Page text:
Lebanese caretaker Economy Minister Amin Salam affirmed on Tuesday that the International Monetary Fund (IMF) delegation visiting Beirut this week carries a very clear message stressing an urgency that Lebanon approves and passes reform laws.
“The IMF carries a very clear message, which is the urgency in approving these laws; otherwise, we will not be able to move forward to reach a final agreement with the fund,” said Salam.
The Minister spoke at a press conference after his meeting with a visiting IMF delegation with whom he followed up on the details of the draft laws and the preconditions that the organization had requested in order to reach a final agreement with Lebanon.
“In today’s meeting, we discussed all the recent developments as per the reform laws requested by the IMF, namely the Capital Control Law, the Banking Secrecy Law, the Bank Restructuring Law, and the 2022 Budget Law,” he said.
The Economy Minister stressed that regardless of the “ambiguity” of the situation, the IMF delegation has echoed a positive message, which expressed full commitment to the agreement that started five months ago.
“The IMF has full intention to reach a final agreement with Lebanon and has confidence that the consultations and sessions held between Parliament and the government within the past few weeks will show positive results in terms of approving the required laws,” the caretaker Minister added.
Lebanon has been trapped in an economic meltdown since 2019 that has impoverished more than 80% of the population and drained state coffers.
An April staff-level agreement between Lebanon's government and the IMF called on authorities to increase revenues to fund the crippled public sector and more social spending by calculating customs taxes at a "unified exchange rate".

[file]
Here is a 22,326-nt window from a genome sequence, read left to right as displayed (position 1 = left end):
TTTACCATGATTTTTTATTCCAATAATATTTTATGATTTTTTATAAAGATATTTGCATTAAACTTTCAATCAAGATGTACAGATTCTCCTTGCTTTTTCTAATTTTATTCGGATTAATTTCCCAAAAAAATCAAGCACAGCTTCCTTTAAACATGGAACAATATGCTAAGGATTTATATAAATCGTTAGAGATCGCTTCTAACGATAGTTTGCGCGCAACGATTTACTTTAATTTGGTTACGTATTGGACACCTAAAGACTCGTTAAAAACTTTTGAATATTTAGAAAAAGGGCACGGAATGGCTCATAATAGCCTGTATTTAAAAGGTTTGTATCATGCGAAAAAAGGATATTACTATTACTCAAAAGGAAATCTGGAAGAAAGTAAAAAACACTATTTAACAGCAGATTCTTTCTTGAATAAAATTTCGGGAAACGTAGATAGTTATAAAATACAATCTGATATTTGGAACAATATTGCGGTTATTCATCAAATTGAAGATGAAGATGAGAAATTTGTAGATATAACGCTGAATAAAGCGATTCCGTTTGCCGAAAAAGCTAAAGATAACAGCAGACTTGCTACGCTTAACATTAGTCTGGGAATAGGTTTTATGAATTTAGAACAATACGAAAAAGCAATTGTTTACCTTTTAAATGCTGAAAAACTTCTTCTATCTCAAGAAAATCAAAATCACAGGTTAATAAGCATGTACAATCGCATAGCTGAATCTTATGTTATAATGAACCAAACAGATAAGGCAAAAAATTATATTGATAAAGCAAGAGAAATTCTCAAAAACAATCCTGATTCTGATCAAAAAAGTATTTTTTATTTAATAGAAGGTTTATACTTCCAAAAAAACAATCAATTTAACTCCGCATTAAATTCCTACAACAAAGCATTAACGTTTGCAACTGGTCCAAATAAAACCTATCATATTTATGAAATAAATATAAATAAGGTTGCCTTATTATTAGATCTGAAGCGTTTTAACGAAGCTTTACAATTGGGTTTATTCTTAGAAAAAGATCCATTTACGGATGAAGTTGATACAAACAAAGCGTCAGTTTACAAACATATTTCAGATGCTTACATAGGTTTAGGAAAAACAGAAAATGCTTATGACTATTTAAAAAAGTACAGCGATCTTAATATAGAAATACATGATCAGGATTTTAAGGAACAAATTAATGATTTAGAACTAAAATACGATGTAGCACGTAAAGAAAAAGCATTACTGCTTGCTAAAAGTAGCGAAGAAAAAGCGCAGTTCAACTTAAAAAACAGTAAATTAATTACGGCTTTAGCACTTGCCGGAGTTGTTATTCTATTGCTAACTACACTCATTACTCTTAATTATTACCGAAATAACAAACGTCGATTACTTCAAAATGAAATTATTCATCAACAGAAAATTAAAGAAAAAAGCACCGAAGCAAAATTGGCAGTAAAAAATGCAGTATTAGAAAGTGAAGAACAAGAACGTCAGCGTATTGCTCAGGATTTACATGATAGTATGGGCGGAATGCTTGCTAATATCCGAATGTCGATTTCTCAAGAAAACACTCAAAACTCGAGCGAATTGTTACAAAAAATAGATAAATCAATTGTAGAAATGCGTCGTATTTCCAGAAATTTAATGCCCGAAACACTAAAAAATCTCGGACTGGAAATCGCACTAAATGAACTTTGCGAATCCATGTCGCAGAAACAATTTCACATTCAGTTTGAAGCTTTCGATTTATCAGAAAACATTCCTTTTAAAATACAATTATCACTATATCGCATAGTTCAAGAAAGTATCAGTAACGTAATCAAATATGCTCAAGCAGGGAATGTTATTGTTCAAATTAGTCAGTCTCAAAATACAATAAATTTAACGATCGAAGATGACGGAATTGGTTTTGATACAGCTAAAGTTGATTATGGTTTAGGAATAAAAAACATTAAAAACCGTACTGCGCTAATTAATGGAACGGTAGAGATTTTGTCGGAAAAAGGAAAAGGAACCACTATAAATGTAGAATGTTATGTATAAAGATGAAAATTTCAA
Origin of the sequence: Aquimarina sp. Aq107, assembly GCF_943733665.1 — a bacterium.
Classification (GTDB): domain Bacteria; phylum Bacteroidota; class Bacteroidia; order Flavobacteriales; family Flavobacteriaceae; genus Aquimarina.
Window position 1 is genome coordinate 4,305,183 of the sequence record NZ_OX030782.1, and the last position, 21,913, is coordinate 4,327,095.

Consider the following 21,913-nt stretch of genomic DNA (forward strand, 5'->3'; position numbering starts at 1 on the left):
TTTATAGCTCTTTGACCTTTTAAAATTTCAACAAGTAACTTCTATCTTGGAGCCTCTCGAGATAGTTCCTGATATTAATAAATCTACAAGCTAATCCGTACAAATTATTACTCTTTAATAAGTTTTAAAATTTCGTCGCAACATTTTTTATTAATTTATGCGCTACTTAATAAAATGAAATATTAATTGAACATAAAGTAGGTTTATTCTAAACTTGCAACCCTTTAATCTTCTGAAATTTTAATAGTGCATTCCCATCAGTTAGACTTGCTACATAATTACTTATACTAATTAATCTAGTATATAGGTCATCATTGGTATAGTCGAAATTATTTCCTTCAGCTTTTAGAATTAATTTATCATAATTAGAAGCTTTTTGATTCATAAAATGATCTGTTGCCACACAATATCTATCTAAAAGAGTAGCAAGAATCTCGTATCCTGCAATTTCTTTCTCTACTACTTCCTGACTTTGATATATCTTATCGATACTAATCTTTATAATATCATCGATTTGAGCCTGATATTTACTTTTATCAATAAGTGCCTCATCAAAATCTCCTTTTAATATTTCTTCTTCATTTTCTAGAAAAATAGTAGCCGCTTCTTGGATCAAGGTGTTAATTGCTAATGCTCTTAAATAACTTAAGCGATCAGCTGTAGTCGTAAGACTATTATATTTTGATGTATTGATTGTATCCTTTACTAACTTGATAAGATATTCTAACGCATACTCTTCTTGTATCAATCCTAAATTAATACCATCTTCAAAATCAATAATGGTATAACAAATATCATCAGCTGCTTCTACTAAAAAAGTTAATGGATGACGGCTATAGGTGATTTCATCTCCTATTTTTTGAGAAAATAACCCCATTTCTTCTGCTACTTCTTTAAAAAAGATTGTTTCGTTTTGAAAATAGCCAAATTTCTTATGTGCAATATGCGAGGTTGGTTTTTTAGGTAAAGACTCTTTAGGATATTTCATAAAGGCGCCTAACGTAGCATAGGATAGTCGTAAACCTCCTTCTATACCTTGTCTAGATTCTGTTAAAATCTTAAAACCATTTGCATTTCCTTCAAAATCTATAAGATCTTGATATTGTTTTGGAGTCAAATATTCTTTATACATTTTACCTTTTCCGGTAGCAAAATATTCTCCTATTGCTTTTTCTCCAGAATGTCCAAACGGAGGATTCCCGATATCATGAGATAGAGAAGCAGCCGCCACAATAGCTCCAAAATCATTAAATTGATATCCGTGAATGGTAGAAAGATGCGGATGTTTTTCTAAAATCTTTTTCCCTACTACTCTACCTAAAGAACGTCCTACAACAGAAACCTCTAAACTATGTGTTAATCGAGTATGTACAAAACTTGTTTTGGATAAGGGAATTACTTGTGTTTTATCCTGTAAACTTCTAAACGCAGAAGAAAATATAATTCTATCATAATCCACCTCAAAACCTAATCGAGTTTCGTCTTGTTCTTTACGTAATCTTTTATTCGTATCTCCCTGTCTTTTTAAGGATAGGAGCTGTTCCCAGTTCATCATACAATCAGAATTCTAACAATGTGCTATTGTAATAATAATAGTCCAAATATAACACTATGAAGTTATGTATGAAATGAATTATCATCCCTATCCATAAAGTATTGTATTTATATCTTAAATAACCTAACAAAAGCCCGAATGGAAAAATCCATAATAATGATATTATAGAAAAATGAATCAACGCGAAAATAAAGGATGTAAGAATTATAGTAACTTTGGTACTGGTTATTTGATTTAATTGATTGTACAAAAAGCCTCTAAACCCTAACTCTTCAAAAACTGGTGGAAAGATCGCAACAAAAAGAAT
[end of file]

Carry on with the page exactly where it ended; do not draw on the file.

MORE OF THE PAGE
Lebanon has barely advanced on the IMF's 10 pre-requisites due to resistance from political factions, commercial banks and powerful private lobby groups.
Meanwhile, Salam said his discussions with the visiting IMF delegation also touched on the country’s faltering food security.
“There are clear instructions by the IMF and the World Bank that Lebanon needs special care to achieve food security; thus, during the World Bank’s annual meeting, we will reiterate Lebanon’s need for support on the level of food security,” he said.
He stressed that food security means rebuilding a sustainable national capacity to secure the country’s strategic stock, and fostering the development of Lebanese agricultural and educational programs as a bridge to agricultural industrialization.
“The IMF will consult with the World Bank so that Lebanon can benefit from the $30 billion that the fund has allocated to support food security projects worldwide, keeping in mind that the IMF has classified Lebanon as one of the first three countries in the world that can benefit from these funds,” Salam explained.